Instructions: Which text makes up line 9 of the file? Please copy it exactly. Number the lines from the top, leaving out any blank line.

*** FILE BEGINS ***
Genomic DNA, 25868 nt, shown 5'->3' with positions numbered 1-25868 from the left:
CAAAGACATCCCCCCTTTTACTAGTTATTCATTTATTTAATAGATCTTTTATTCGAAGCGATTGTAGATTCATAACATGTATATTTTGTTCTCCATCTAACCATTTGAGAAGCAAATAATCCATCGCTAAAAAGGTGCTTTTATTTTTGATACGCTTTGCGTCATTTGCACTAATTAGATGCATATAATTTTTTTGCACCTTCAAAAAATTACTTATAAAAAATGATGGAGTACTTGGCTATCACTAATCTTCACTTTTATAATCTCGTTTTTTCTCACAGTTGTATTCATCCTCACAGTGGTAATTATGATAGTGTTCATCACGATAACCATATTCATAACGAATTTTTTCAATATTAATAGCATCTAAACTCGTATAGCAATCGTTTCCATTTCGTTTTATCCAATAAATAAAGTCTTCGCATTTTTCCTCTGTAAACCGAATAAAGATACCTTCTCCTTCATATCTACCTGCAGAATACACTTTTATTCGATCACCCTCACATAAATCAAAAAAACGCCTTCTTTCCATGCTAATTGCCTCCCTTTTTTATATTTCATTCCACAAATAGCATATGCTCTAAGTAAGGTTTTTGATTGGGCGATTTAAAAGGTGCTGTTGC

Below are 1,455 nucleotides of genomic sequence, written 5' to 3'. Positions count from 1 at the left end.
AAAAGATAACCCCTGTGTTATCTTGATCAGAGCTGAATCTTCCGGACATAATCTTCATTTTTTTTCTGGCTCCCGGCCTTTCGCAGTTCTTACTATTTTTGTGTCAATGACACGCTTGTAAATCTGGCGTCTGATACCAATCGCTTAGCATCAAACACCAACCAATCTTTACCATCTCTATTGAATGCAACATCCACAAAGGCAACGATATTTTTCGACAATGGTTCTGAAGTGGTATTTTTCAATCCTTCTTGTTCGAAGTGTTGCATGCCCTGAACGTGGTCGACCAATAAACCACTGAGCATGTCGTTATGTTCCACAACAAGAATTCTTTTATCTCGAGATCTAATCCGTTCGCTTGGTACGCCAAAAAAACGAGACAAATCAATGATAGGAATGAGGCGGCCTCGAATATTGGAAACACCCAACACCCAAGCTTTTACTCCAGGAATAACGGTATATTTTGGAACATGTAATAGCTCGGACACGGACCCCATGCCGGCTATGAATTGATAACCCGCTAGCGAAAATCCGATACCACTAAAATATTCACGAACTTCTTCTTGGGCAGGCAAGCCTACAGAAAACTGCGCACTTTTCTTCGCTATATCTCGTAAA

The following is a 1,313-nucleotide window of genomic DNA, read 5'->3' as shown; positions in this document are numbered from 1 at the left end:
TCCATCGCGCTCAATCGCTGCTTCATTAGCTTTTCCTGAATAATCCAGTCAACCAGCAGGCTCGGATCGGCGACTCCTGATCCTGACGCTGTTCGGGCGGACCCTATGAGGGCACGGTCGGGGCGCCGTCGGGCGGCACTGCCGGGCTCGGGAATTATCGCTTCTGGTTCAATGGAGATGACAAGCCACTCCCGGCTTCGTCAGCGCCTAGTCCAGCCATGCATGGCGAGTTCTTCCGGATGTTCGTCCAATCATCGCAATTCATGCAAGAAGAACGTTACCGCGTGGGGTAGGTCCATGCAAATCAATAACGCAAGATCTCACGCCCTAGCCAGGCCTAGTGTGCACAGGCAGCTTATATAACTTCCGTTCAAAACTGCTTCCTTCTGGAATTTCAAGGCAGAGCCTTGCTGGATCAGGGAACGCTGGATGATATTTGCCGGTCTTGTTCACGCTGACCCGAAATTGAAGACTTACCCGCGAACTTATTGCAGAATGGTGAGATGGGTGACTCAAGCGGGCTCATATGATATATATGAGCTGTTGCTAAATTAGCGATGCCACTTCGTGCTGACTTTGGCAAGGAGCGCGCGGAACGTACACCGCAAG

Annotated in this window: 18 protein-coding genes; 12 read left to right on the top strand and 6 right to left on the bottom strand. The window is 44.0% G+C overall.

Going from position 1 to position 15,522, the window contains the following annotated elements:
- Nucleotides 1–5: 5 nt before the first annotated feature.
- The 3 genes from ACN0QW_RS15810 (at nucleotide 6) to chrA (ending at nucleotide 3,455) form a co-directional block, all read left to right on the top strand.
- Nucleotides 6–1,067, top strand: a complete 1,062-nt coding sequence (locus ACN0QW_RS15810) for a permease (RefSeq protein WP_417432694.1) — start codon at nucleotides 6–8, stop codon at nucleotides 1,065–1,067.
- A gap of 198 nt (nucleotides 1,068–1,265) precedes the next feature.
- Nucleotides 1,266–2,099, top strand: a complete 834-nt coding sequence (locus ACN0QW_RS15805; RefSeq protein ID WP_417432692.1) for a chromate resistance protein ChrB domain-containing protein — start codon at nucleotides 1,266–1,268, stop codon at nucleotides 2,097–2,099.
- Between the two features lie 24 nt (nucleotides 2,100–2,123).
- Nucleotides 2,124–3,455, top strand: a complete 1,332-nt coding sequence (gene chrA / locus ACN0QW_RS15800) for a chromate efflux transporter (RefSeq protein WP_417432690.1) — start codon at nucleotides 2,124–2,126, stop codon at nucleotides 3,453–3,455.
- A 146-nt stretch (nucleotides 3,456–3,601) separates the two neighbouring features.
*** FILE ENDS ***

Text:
- Nucleotides 1–5: 5 nt before the first annotated feature.